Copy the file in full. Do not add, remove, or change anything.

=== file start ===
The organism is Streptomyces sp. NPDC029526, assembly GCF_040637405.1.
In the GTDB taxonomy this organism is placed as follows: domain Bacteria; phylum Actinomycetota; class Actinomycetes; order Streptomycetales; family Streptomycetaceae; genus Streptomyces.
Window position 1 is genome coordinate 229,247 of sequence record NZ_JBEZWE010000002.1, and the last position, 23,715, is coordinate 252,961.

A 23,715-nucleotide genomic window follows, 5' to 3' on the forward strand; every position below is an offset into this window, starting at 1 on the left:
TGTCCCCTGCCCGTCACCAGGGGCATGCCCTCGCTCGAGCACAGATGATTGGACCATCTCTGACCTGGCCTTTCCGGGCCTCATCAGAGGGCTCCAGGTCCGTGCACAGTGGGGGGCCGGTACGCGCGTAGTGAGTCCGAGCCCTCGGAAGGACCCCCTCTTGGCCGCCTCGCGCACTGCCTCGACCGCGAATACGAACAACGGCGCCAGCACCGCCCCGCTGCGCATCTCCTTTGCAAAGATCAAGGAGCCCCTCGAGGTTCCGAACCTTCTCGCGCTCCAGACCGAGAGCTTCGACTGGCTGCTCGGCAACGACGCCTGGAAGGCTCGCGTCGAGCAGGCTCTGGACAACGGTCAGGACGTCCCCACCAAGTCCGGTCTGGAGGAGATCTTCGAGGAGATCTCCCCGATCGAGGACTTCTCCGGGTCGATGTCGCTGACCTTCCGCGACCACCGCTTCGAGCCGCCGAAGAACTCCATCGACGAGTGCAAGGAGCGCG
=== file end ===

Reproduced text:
The organism is Streptomyces sp. NPDC029526, assembly GCF_040637405.1.
In the GTDB taxonomy this organism is placed as follows: domain Bacteria; phylum Actinomycetota; class Actinomycetes; order Streptomycetales; family Streptomycetaceae; genus Streptomyces.
Window position 1 is genome coordinate 229,247 of sequence record NZ_JBEZWE010000002.1, and the last position, 23,715, is coordinate 252,961.

A 23,715-nucleotide genomic window follows, 5' to 3' on the forward strand; every position below is an offset into this window, starting at 1 on the left:
TGTCCCCTGCCCGTCACCAGGGGCATGCCCTCGCTCGAGCACAGATGATTGGACCATCTCTGACCTGGCCTTTCCGGGCCTCATCAGAGGGCTCCAGGTCCGTGCACAGTGGGGGGCCGGTACGCGCGTAGTGAGTCCGAGCCCTCGGAAGGACCCCCTCTTGGCCGCCTCGCGCACTGCCTCGACCGCGAATACGAACAACGGCGCCAGCACCGCCCCGCTGCGCATCTCCTTTGCAAAGATCAAGGAGCCCCTCGAGGTTCCGAACCTTCTCGCGCTCCAGACCGAGAGCTTCGACTGGCTGCTCGGCAACGACGCCTGGAAGGCTCGCGTCGAGCAGGCTCTGGACAACGGTCAGGACGTCCCCACCAAGTCCGGTCTGGAGGAGATCTTCGAGGAGATCTCCCCGATCGAGGACTTCTCCGGGTCGATGTCGCTGACCTTCCGCGACCACCGCTTCGAGCCGCCGAAGAACTCCATCGACGAGTGCAAGGAGCGCG